Is your SME telling you stories?

Is your SME telling you stories?

Usually, but not always, if you peel back the layers of the requirement for any learning intervention, you’ll find it’s the SME (subject matter expert) who is the real champion behind it. I say this because, in around 90% of the elearning projects I’ve been involved in, it was the SME who first identified there was a problem in the business that needed solving. That’s why they made the face-to-face training, manual or powerpoint that attempted to address the issue in the first place.

Through our blog posts, we’re going to be sharing the stories of our own learnings, on our journey from serving 30,000 to 500,000 learners, and we’ll be looking at how we can build effective relationships with clients and stakeholders, such as SMEs to bring about great elearning.

So, if your SME was the first one to spot the issue, it’s likely they will be best positioned to tell the story about it: what it is, why it came about, who it affects, and what needs to happen to change it.

There are some ace tips in Nicole Legault’s list for working with SMEs which I’d recommend a read and there are some solid practical guidelines for work with SMEs from elearning stalwarts Kineo and elearning brothers. But I think it’s worth talking about story telling.

The best relationships with SMEs come out of understanding where they are coming from. Acknowledging that, provided your client has put the right person in front of you, this person will be a font of knowledge, not only for the subject matter, but also about the issue that you’ve been asked to address in the elearning. Even when the SME has been the trainer, fearful of being made redundant by the very course she or he is helping me to bring about, I’ve never met an SME yet who cared about the issue who hasn’t been aching to just sit me down and tell me all about it.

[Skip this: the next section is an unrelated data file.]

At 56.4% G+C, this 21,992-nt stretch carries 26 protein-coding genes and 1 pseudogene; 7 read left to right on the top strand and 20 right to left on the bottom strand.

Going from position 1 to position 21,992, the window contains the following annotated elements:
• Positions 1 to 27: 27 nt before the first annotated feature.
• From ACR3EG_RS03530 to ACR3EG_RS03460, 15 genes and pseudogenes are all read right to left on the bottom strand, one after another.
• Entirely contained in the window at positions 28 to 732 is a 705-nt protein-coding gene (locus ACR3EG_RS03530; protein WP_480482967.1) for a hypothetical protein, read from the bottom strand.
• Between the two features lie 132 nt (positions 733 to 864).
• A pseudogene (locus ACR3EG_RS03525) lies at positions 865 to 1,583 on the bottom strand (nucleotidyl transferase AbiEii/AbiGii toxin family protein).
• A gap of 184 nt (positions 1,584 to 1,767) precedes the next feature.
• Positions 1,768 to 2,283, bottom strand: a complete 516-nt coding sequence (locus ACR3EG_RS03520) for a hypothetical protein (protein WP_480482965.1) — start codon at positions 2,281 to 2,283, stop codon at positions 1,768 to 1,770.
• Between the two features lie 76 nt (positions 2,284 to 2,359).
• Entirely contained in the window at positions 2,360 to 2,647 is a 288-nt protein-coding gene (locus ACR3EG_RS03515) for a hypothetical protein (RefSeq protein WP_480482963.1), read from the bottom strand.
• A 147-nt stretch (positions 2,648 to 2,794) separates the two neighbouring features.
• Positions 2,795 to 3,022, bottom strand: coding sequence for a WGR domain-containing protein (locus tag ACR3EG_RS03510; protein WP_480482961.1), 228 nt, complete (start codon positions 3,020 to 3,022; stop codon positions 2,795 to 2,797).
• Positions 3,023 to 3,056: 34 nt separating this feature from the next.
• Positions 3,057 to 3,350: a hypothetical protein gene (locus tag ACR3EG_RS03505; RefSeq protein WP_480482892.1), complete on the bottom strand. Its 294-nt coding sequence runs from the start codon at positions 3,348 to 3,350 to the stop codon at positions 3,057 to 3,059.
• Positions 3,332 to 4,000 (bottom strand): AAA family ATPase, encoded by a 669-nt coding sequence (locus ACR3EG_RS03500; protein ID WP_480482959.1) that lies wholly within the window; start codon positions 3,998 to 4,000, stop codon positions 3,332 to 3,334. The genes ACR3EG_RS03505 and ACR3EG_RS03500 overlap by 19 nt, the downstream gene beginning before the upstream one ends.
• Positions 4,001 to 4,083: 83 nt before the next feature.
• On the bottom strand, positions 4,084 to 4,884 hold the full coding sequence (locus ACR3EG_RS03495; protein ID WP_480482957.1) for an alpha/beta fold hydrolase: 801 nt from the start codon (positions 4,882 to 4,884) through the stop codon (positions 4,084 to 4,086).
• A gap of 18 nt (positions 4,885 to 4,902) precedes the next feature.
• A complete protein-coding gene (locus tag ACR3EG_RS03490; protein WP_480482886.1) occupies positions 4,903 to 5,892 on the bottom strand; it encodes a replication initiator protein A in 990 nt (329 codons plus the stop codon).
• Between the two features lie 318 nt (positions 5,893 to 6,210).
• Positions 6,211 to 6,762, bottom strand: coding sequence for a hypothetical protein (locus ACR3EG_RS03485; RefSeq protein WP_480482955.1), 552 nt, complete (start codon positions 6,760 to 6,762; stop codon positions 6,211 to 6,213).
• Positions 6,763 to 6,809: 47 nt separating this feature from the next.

This is where you can really engage with your SME. And there are only really three things you need to do:

  1. Know what the questions are that will elicit the answers you’re after
  2. Formulate a way of recording the response
  3. Sit back and listen

Let’s break those down a bit.

1. To know what the questions are that you need to be asking, you’re going to need to do your homework. Do a bit of reconnaissance; see if you can find out about your SME and the subject in advance. Having some fore knowledge also helps to validate you in the eyes of the SME because they feel like they are talking to someone who already understands their problem. You’ll probably want to be asking questions which provides a framework for your SME to tell the ‘story’: How are people doing things at the moment? What are the results? What are the results the business wants? What do people need to be doing to get the results the business needs?

2. You’ll want to record the session as accurately as possible. There are several ways I’ve done this:

  • If your meeting with the SME is remote, try to set it up using conferencing software such as Webex, Goto Meeting or Adobe Connect. You can record the session to play back later and you can share the session with other people involved in the project.